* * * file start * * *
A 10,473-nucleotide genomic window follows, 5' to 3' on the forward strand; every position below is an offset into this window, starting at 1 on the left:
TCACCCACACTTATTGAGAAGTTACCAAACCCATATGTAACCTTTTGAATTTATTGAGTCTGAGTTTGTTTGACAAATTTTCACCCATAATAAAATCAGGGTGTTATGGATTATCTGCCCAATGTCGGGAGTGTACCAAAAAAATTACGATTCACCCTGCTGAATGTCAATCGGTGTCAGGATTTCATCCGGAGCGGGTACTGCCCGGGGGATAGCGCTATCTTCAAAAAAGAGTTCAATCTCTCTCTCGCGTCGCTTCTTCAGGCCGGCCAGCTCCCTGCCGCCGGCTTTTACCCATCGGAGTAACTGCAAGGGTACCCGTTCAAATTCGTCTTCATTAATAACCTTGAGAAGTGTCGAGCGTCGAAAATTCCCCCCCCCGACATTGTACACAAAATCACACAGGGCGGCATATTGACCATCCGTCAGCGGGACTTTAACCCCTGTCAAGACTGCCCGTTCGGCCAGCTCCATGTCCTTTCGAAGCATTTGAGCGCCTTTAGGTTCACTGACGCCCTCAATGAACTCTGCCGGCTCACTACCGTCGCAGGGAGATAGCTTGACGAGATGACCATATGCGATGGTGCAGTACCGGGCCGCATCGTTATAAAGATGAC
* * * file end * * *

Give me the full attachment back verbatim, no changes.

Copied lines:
A 10,473-nucleotide genomic window follows, 5' to 3' on the forward strand; every position below is an offset into this window, starting at 1 on the left:
TCACCCACACTTATTGAGAAGTTACCAAACCCATATGTAACCTTTTGAATTTATTGAGTCTGAGTTTGTTTGACAAATTTTCACCCATAATAAAATCAGGGTGTTATGGATTATCTGCCCAATGTCGGGAGTGTACCAAAAAAATTACGATTCACCCTGCTGAATGTCAATCGGTGTCAGGATTTCATCCGGAGCGGGTACTGCCCGGGGGATAGCGCTATCTTCAAAAAAGAGTTCAATCTCTCTCTCGCGTCGCTTCTTCAGGCCGGCCAGCTCCCTGCCGCCGGCTTTTACCCATCGGAGTAACTGCAAGGGTACCCGTTCAAATTCGTCTTCATTAATAACCTTGAGAAGTGTCGAGCGTCGAAAATTCCCCCCCCCGACATTGTACACAAAATCACACAGGGCGGCATATTGACCATCCGTCAGCGGGACTTTAACCCCTGTCAAGACTGCCCGTTCGGCCAGCTCCATGTCCTTTCGAAGCATTTGAGCGCCTTTAGGTTCACTGACGCCCTCAATGAACTCTGCCGGCTCACTACCGTCGCAGGGAGATAGCTTGACGAGATGACCATATGCGATGGTGCAGTACCGGGCCGCATCGTTATAAAGATGAC